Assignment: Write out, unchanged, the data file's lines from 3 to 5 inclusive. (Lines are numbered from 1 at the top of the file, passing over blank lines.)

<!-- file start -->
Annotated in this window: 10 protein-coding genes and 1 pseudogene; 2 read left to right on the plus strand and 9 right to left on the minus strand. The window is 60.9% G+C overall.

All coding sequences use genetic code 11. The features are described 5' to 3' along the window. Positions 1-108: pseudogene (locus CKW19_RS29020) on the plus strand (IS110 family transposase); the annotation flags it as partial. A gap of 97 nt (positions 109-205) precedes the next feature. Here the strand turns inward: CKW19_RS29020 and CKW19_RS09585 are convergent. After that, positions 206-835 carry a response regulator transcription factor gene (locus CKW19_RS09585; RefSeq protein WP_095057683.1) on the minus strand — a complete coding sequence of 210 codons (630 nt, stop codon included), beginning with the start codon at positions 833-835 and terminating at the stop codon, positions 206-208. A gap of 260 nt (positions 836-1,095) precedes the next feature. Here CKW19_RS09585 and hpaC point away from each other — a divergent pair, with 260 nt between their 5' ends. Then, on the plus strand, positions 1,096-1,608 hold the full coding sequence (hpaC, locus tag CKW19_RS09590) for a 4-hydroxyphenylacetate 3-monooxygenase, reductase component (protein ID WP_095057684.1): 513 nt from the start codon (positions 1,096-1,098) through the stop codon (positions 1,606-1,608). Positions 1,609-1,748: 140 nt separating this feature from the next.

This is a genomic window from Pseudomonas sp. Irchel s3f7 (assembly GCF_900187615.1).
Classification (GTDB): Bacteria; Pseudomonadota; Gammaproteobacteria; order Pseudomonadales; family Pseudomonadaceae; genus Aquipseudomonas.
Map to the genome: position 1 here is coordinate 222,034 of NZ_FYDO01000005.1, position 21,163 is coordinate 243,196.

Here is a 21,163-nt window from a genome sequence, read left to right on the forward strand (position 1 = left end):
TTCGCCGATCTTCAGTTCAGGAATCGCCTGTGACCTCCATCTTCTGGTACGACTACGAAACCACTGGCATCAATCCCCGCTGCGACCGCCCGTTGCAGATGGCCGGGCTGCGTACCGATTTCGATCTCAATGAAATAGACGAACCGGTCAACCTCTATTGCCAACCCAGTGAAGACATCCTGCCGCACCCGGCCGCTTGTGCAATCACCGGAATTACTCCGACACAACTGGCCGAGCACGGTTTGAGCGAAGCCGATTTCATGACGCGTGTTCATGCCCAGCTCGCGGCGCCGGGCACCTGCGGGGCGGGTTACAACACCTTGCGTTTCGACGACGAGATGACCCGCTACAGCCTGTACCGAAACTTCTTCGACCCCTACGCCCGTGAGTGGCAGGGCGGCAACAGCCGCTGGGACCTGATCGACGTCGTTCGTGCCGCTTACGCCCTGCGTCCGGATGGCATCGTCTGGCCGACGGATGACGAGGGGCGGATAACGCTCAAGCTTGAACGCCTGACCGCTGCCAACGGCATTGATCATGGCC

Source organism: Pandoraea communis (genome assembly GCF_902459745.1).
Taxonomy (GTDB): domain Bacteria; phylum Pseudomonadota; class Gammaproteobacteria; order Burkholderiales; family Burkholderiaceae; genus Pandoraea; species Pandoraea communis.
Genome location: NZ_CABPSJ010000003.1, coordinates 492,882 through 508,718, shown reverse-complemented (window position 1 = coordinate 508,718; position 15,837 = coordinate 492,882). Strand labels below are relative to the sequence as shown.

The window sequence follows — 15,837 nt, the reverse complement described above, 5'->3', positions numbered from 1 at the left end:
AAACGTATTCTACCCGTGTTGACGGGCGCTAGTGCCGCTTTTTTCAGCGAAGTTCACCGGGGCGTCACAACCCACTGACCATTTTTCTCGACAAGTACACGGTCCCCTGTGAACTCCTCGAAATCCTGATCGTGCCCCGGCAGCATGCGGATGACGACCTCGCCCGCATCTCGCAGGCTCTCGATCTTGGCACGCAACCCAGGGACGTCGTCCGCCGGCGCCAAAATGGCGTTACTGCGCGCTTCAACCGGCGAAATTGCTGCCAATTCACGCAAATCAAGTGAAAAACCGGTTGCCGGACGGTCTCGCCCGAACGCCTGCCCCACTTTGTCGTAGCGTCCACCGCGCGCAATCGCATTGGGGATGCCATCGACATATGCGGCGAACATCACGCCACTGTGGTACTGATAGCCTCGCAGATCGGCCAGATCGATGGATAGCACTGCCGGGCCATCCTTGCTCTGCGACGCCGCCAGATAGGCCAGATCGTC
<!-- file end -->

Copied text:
This is a genomic window from Pseudomonas sp. Irchel s3f7 (assembly GCF_900187615.1).
Classification (GTDB): Bacteria; Pseudomonadota; Gammaproteobacteria; order Pseudomonadales; family Pseudomonadaceae; genus Aquipseudomonas.
Map to the genome: position 1 here is coordinate 222,034 of NZ_FYDO01000005.1, position 21,163 is coordinate 243,196.